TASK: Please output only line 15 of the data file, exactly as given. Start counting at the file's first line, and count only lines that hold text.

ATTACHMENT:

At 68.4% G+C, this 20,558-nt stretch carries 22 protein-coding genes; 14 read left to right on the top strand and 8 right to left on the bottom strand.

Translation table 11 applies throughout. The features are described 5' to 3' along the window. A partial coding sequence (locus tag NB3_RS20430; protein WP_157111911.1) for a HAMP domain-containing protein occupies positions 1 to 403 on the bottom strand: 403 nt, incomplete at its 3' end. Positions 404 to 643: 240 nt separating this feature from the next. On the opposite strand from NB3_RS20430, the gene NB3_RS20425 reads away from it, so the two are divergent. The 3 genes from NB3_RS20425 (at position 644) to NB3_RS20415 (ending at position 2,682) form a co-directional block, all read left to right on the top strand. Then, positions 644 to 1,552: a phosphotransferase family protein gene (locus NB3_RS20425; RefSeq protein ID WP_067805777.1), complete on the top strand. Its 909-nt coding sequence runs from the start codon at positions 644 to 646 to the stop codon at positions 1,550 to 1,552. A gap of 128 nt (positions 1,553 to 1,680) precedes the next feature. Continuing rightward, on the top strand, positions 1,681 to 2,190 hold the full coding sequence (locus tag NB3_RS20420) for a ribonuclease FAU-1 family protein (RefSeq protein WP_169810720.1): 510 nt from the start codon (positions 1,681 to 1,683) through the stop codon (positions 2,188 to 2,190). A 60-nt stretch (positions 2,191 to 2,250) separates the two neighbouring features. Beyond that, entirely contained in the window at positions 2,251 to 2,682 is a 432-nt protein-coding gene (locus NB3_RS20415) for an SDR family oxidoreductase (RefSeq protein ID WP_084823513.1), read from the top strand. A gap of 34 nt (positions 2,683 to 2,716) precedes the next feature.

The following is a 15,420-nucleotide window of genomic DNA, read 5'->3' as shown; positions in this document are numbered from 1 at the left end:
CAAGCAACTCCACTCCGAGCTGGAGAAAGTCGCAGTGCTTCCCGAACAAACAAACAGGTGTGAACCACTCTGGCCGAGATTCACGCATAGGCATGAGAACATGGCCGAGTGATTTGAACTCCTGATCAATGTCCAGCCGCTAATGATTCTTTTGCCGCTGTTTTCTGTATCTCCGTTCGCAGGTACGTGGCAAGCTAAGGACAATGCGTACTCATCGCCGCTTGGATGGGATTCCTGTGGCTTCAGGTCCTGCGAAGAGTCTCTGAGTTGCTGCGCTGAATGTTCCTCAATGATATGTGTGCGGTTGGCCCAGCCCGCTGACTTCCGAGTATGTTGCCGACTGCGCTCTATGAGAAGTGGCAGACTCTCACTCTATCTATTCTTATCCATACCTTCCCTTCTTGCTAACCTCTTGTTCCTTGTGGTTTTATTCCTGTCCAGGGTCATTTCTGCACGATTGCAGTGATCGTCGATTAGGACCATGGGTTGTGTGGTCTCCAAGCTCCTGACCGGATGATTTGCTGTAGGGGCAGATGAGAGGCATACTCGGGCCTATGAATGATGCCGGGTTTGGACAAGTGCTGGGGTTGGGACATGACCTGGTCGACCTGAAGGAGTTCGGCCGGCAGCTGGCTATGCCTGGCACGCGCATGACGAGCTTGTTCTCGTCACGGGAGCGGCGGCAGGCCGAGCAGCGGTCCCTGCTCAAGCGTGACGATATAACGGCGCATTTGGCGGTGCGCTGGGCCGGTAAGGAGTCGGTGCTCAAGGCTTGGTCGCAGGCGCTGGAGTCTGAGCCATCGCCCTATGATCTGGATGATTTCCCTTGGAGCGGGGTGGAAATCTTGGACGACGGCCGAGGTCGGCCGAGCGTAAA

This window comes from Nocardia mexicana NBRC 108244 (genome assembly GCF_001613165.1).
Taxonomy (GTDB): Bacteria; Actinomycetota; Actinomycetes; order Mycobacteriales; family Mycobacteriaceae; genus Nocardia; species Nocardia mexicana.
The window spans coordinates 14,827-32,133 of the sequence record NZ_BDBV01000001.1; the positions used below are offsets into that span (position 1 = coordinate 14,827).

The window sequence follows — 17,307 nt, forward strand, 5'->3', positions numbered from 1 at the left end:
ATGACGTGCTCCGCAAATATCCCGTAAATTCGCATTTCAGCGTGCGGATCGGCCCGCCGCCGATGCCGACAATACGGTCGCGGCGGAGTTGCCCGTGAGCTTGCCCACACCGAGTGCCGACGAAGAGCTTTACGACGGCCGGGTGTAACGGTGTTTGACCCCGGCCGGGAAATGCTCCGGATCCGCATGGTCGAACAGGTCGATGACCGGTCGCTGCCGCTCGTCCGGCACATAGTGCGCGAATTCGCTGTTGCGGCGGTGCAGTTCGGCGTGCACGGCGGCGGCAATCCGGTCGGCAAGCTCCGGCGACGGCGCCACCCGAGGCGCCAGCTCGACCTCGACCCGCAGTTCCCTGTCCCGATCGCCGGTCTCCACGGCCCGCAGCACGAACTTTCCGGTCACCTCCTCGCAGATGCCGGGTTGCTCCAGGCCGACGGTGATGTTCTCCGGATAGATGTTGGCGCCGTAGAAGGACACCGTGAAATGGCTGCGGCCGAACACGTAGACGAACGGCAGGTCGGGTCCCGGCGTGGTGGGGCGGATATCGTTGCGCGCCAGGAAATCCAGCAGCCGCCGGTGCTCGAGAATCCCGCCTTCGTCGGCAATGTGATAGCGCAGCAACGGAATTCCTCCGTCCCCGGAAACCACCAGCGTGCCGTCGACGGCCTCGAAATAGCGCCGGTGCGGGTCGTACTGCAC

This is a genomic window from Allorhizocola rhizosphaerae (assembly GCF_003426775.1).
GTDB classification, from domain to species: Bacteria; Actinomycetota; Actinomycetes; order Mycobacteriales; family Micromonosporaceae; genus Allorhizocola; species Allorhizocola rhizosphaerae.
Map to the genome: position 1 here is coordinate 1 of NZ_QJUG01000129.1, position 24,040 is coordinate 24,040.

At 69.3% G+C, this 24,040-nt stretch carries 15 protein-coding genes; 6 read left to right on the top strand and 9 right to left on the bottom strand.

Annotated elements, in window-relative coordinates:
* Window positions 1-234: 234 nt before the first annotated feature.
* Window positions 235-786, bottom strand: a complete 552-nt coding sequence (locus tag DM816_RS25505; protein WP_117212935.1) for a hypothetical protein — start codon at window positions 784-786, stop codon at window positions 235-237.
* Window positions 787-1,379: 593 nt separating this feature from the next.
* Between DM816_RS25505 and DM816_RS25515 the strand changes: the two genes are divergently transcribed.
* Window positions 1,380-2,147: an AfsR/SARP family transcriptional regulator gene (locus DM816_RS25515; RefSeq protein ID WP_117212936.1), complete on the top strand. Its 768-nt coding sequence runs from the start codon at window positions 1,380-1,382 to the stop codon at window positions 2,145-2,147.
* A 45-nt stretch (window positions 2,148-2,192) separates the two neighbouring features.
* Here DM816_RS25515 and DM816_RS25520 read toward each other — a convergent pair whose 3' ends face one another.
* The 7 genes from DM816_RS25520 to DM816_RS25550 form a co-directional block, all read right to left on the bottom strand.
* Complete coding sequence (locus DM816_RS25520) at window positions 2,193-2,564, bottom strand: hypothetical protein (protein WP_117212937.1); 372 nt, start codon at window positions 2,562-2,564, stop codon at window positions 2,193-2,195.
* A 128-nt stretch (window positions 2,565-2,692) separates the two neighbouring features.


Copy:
* Window positions 1-234: 234 nt before the first annotated feature.